Saturday, May 18, 2019

Indonesia - 2019

Indonesia - 2019

There are so many ways to describe our experience in Indonesia, but certainly the most predominant thought that comes to mind is how nice the Indonesians we met were. Diane and I also concluded that it was an earnest feeling and not just because they were trying to hustle you for a few extra bucks. They just felt like truly genuine friendly people, always ready with a smile or to try to help you in any way possible.

After a long 14 hour flight from LAX to Taiwan, and then another 5 hour flight, we arrived in Bali, our final destination. We had decided to try a couple of different locations, so we chose Sanur (in the east) and Seminyak (in the west) for a few days each.

Aside from having to get accustomed to the heat, the next chore was to acquaint ourselves with the currency - the Rupiah. Here it’s easy to be a multi-millionaire, even a billionaire. With an exchange rate of $1 to 14,200 Rupiahs, you find yourself carrying around a wad of cash. The million Rupiahs shown below is worth about $69.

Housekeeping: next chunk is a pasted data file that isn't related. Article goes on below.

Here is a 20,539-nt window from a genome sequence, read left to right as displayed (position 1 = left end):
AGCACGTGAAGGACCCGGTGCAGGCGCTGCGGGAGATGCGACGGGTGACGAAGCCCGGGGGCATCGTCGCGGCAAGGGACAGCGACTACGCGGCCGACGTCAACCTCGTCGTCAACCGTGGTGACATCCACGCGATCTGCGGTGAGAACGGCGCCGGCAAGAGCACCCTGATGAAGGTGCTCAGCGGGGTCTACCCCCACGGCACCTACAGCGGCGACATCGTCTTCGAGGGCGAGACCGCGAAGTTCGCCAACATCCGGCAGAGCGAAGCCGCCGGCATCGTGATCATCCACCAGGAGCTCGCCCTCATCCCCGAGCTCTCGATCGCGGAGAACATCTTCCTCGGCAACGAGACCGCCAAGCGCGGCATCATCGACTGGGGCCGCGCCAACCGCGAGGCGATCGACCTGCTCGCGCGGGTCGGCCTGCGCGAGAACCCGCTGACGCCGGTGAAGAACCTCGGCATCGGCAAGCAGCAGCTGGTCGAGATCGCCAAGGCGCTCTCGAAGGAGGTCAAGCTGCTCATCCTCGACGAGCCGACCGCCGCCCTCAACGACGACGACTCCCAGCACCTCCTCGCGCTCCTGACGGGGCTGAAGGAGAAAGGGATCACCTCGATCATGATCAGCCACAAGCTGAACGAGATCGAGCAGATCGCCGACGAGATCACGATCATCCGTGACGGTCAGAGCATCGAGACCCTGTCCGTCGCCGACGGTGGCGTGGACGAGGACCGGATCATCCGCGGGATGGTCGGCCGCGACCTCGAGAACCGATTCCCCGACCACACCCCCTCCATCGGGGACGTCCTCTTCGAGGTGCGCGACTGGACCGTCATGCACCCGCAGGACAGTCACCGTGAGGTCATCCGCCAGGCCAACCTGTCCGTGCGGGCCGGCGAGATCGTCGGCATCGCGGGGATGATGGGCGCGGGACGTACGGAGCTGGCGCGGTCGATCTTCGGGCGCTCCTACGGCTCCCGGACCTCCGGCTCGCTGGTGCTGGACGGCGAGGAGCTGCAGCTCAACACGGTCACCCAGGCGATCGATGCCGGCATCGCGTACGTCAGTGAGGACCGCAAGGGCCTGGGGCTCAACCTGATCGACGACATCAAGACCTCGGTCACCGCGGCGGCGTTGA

In Sanur, we stayed at the Diwangkara Beach Hotel. Our room had a glimpse of the ocean, but the hotel itself was right on the beachfront. Getting acclimated to the temperature and the humidity on top of a nine hour change was not easy (both temp/humidity was in the high 80’s).

From Sanur, we took a fast ferry to Lembongan that took about one half hour to make the crossing. After arriving, we rented a scooter and promptly met a young London couple (Rosie and Joe), who we relied on to navigate our way through Lembongan and Ceningan (a smaller island adjacent to Lembongan connected by a narrow bridge).

With Joe and Rosie in the lead, we rode up and down wild and treacherous roads that we would not have attempted on our own. Some of the roads were nothing more than gravel and crevices. We were all amazed at how well the scooters performed.

The Blue Lagoon in Cenangan is spectacular. 

The harbor area in Lembongan.

After a few days in Sanur, we moved to a hotel on the west side of Bali in the Seminyak area called the Bali Agung Village Hotel. The Seminyak area we found to be much more busy and ttouristy, attracting more of a party crowd.

From our hotel, we got a driver (Nyaman) to take us on a day trip. We visited a Luwak coffee plantation (Lembah Amerta), the (royal) Pura Taman Ayun temple, then the Ala Kedaton monkey sanctuary and lastly, the Pura Tanah Lot temple, situated right on the ocean. 

Kopi Luwak, as it’s called is made by having a civet (an animal in the cat family) eat the coffee cherries. After the beans are digested and pooped, the clumped beans are cleaned and processed much the same as any other coffee. The resulting coffee is delicious (and expensive).

After nearly a week in Bali, next on the agenda was a flight to Kalimantan, on the island of Borneo (we had to change planes in Surabaya). Kalimantan is one of two places in the world where orangutans can be found.